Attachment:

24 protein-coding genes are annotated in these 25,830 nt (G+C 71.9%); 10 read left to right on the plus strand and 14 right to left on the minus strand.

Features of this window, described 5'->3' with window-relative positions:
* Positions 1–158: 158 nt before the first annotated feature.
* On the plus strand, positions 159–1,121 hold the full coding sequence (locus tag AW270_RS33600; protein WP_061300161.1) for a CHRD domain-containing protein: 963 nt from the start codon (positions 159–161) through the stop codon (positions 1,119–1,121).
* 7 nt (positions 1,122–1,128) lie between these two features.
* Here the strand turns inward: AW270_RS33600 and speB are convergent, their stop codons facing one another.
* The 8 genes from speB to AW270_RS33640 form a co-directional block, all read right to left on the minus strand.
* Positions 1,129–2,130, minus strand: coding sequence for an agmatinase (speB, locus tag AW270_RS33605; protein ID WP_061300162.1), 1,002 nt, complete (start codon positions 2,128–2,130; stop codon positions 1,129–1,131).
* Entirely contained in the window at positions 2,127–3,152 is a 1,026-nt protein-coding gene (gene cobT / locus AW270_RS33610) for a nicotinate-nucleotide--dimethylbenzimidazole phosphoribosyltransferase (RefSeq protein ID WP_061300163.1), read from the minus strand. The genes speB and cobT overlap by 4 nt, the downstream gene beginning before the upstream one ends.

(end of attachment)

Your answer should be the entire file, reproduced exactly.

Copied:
24 protein-coding genes are annotated in these 25,830 nt (G+C 71.9%); 10 read left to right on the plus strand and 14 right to left on the minus strand.

Features of this window, described 5'->3' with window-relative positions:
* Positions 1–158: 158 nt before the first annotated feature.
* On the plus strand, positions 159–1,121 hold the full coding sequence (locus tag AW270_RS33600; protein WP_061300161.1) for a CHRD domain-containing protein: 963 nt from the start codon (positions 159–161) through the stop codon (positions 1,119–1,121).
* 7 nt (positions 1,122–1,128) lie between these two features.
* Here the strand turns inward: AW270_RS33600 and speB are convergent, their stop codons facing one another.
* The 8 genes from speB to AW270_RS33640 form a co-directional block, all read right to left on the minus strand.
* Positions 1,129–2,130, minus strand: coding sequence for an agmatinase (speB, locus tag AW270_RS33605; protein ID WP_061300162.1), 1,002 nt, complete (start codon positions 2,128–2,130; stop codon positions 1,129–1,131).
* Entirely contained in the window at positions 2,127–3,152 is a 1,026-nt protein-coding gene (gene cobT / locus AW270_RS33610) for a nicotinate-nucleotide--dimethylbenzimidazole phosphoribosyltransferase (RefSeq protein ID WP_061300163.1), read from the minus strand. The genes speB and cobT overlap by 4 nt, the downstream gene beginning before the upstream one ends.